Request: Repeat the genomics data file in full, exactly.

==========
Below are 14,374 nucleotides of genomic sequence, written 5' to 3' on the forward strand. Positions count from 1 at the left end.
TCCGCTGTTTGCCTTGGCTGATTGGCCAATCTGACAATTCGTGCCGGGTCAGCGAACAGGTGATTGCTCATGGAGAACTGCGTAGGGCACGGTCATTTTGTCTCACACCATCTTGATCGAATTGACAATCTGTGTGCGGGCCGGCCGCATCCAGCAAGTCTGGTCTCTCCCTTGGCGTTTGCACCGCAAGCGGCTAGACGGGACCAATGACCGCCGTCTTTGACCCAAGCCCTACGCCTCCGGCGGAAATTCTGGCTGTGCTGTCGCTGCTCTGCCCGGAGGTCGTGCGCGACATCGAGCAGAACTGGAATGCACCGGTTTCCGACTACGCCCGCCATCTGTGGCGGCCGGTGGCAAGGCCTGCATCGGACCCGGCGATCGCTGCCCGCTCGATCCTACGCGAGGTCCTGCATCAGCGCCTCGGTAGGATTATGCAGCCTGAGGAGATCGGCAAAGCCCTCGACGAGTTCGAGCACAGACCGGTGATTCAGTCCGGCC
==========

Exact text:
Below are 14,374 nucleotides of genomic sequence, written 5' to 3' on the forward strand. Positions count from 1 at the left end.
TCCGCTGTTTGCCTTGGCTGATTGGCCAATCTGACAATTCGTGCCGGGTCAGCGAACAGGTGATTGCTCATGGAGAACTGCGTAGGGCACGGTCATTTTGTCTCACACCATCTTGATCGAATTGACAATCTGTGTGCGGGCCGGCCGCATCCAGCAAGTCTGGTCTCTCCCTTGGCGTTTGCACCGCAAGCGGCTAGACGGGACCAATGACCGCCGTCTTTGACCCAAGCCCTACGCCTCCGGCGGAAATTCTGGCTGTGCTGTCGCTGCTCTGCCCGGAGGTCGTGCGCGACATCGAGCAGAACTGGAATGCACCGGTTTCCGACTACGCCCGCCATCTGTGGCGGCCGGTGGCAAGGCCTGCATCGGACCCGGCGATCGCTGCCCGCTCGATCCTACGCGAGGTCCTGCATCAGCGCCTCGGTAGGATTATGCAGCCTGAGGAGATCGGCAAAGCCCTCGACGAGTTCGAGCACAGACCGGTGATTCAGTCCGGCC